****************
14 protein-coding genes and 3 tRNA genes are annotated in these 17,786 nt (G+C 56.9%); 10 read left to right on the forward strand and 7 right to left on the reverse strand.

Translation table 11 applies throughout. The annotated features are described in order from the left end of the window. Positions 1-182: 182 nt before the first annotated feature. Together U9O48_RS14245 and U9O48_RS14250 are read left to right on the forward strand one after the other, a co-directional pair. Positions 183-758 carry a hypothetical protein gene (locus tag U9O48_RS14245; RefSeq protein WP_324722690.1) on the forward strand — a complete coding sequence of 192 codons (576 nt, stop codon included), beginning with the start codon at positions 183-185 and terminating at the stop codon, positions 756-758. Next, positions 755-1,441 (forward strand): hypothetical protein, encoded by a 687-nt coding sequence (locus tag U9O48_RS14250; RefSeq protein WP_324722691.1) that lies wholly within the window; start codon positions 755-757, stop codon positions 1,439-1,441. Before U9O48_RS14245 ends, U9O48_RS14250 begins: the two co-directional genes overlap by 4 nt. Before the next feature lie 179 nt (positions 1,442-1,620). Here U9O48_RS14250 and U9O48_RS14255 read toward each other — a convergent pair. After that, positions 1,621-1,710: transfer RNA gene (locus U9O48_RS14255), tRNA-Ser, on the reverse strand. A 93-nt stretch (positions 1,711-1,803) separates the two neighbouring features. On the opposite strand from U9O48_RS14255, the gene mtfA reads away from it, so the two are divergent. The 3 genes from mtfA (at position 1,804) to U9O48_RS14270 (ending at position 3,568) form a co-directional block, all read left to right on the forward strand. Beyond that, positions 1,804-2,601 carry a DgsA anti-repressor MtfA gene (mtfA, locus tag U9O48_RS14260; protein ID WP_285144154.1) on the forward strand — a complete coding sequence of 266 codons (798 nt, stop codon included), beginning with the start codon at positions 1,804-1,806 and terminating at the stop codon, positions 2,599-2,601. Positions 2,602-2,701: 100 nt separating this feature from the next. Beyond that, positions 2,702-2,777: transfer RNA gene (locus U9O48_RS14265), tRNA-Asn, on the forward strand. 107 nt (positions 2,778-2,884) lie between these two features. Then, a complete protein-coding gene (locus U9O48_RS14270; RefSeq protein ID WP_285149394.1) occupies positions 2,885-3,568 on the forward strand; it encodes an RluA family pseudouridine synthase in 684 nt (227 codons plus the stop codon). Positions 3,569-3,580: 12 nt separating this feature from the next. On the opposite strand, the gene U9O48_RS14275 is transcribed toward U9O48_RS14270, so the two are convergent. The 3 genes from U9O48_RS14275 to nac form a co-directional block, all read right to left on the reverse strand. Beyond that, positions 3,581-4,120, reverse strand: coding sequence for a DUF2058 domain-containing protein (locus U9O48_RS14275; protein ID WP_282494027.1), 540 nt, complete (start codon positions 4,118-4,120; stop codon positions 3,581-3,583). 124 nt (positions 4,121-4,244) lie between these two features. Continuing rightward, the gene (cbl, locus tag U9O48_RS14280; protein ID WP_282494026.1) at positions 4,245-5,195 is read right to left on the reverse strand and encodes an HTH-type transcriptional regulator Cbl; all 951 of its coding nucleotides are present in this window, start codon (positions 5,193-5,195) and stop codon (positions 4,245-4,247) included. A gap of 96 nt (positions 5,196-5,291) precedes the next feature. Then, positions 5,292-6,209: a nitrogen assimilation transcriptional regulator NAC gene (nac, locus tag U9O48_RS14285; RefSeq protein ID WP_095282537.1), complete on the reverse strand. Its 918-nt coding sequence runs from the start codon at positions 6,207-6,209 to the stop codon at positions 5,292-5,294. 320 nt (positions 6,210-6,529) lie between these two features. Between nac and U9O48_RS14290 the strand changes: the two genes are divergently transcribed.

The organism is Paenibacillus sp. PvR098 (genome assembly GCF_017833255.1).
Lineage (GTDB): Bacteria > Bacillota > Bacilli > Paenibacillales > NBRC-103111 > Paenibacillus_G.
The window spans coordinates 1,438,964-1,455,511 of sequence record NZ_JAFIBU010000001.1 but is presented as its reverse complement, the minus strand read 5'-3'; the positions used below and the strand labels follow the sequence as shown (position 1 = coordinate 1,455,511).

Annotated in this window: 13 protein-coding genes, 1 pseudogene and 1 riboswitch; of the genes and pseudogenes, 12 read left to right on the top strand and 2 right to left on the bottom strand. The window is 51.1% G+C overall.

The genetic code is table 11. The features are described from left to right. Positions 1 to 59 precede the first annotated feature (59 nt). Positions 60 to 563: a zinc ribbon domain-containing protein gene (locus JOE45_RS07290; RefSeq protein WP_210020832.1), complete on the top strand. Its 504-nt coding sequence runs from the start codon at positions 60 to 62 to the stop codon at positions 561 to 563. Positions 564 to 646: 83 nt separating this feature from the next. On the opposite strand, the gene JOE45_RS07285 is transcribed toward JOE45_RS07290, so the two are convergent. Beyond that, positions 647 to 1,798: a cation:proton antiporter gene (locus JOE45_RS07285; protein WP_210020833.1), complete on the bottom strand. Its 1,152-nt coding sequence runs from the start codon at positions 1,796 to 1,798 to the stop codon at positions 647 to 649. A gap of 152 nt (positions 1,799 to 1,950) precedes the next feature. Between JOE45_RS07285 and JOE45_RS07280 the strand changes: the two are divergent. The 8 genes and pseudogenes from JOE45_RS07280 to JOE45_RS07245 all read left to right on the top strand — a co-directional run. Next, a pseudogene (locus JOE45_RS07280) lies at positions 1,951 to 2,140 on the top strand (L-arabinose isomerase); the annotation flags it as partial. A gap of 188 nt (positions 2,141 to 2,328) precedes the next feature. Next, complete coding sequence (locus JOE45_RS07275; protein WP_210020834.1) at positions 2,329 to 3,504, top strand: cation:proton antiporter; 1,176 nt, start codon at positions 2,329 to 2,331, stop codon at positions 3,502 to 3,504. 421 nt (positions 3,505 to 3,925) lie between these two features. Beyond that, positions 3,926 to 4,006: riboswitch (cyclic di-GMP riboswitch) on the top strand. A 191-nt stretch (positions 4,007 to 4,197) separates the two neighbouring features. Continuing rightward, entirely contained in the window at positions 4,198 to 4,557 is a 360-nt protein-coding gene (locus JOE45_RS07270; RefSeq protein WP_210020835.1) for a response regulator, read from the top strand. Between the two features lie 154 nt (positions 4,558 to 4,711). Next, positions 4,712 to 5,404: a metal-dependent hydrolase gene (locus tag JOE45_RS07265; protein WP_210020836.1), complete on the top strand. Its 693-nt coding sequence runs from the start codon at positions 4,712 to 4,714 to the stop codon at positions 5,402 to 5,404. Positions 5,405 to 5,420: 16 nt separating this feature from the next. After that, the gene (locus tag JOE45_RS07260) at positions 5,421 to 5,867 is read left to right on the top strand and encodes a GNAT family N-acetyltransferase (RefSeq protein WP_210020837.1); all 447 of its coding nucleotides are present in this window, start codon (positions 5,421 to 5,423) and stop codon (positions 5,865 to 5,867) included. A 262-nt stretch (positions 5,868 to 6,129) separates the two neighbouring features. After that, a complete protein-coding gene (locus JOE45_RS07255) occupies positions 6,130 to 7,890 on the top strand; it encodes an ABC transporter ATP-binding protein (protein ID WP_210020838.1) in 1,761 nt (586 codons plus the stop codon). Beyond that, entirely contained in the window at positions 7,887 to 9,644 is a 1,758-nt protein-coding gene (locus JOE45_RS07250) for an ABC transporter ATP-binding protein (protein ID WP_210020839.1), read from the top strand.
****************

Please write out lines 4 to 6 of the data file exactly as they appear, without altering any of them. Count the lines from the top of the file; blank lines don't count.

Lineage (GTDB): Bacteria > Bacillota > Bacilli > Paenibacillales > NBRC-103111 > Paenibacillus_G.
The window spans coordinates 1,438,964-1,455,511 of sequence record NZ_JAFIBU010000001.1 but is presented as its reverse complement, the minus strand read 5'-3'; the positions used below and the strand labels follow the sequence as shown (position 1 = coordinate 1,455,511).

Annotated in this window: 13 protein-coding genes, 1 pseudogene and 1 riboswitch; of the genes and pseudogenes, 12 read left to right on the top strand and 2 right to left on the bottom strand. The window is 51.1% G+C overall.